The technologies antivirus companies use to detect malware evolve over time to meet the ever-changing threat landscape. The first evolution was signature-based detection, which had a lot of good properties. Signature-based malware detection extracts common byte sequences — also called signatures — from multiple files of the same malware variant. If these sequences also match another file, it is detected as being malicious. One drawback of signatures is that often a small number of differing bytes leads to the signature not matching anymore. As a result, polymorphic malware was created, which always has completely different sequences of bytes, and therefore malicious sequences could not be found any more. In many cases signatures are still very useful and especially the time to release a signature is very short.
The second evolution was generic detection, which was able to easily handle most polymorphic files. By manually researching malicious files in depth, file properties could be identified, which then in combination could be used not only to detect polymorphic files but, in general, are so powerful as to detect whole families of files. Often, generic detection uses a rule-based system. An example of a generic rule with the capability to detect malicious files writing to the Windows folder could be very simplified:
file_size < 5kb & file_writes_to_windows_folder & file_not_signed
Generic detection is in general very powerful and can also incorporate the program’s behavior. While this kind of detection is also old, it is still widely used. The reason why generic detection loses its relevance is not a matter of quality but a matter of quantity. Avira receives hundreds of thousands of potentially malicious files every day. The time to create one rule manually takes from 5 minutes to two hours, and probably thousands of rules have to be created per day. While it was possible in the past to write generic rules for the malware files received each day, it is not possible anymore.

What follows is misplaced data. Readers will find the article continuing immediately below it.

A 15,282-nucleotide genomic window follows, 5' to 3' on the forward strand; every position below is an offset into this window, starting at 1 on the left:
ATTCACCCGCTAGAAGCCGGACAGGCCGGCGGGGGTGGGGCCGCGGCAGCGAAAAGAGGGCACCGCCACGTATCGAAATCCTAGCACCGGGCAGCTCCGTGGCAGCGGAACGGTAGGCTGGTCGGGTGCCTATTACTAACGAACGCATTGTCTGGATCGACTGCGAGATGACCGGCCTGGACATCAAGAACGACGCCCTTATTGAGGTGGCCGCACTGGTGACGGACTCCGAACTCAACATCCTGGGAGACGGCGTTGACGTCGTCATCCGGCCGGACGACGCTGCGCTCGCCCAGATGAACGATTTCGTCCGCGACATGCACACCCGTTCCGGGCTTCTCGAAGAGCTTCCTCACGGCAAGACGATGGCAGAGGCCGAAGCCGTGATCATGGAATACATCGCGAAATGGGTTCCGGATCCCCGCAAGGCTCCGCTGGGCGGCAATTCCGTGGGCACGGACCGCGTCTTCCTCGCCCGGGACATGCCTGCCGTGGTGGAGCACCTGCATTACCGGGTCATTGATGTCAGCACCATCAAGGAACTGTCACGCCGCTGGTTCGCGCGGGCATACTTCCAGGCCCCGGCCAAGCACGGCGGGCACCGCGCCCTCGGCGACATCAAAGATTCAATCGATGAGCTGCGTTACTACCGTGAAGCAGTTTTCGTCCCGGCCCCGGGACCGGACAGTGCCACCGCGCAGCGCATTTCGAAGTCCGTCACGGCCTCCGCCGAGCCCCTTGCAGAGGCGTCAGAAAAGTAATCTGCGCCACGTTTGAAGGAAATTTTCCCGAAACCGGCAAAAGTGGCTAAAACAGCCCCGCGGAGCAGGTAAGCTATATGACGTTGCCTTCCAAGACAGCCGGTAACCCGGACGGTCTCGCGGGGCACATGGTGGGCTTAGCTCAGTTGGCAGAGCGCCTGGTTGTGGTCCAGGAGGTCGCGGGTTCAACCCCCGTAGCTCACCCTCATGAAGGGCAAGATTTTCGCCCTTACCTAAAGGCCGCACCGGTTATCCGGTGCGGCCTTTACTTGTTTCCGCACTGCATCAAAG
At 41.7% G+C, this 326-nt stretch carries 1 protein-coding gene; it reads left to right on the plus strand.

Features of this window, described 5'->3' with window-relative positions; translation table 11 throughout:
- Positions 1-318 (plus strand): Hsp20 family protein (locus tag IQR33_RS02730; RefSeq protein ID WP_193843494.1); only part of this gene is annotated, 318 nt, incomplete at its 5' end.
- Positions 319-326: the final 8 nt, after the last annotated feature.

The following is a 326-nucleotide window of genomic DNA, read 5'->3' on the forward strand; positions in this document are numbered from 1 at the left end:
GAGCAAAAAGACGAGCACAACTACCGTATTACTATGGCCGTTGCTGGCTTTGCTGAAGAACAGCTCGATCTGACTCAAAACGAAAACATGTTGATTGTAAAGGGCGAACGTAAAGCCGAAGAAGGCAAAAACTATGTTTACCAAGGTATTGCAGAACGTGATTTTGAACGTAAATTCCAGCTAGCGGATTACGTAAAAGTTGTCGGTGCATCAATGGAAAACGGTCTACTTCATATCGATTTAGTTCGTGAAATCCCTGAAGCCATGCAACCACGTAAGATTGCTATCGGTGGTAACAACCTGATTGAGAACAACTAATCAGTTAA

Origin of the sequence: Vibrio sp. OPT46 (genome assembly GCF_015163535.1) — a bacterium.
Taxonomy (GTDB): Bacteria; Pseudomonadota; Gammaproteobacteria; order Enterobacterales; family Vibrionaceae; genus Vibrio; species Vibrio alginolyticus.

Third (current) evolution
Fully automated learning systems — the third (current) evolution — try to combine the good properties of the first two evolutions, while avoiding their drawbacks. Rather than creating rules, learning systems often learn the difference between good stuff and malware files based on distances. In simple words, this means that if the learning system learned that a specific region only consists of malicious files and an unknown file has a very small distance to the files within that region, it will output that the probability of the unknown file being malicious is very high. This is equal to a human saying: “This file looks very similar to something that I have seen before”.
Five years ago, Avira started more seriously investigating these systems. In March 2010, my colleague Matthias Ollig and I showed in our master’s thesis, with the title “Recognition of malware by applying techniques of machine learning using static and behavior-based features,” that such a system is not just possible but that it can also deliver a high degree of automatism.
In our fight against malware, only one thing really counts. Speed. If a new malicious file is inserted into the learning system and it is well designed, it does not just detect this one file but the whole malware family — within minutes.
Over the last four years, Avira management have made several big investments in the automated learning system with the internal name NightVision. NightVision has ~8TB of RAM, ~750 CPU cores and ~50 CUDA capable GPUs. Due to these investments, NightVision now not only protects our paying customers but also all of our free-version customers around the globe. By having NightVision in place, the antivirus researchers can now put their attention towards the most important thing: Analyzing the most current daily threats.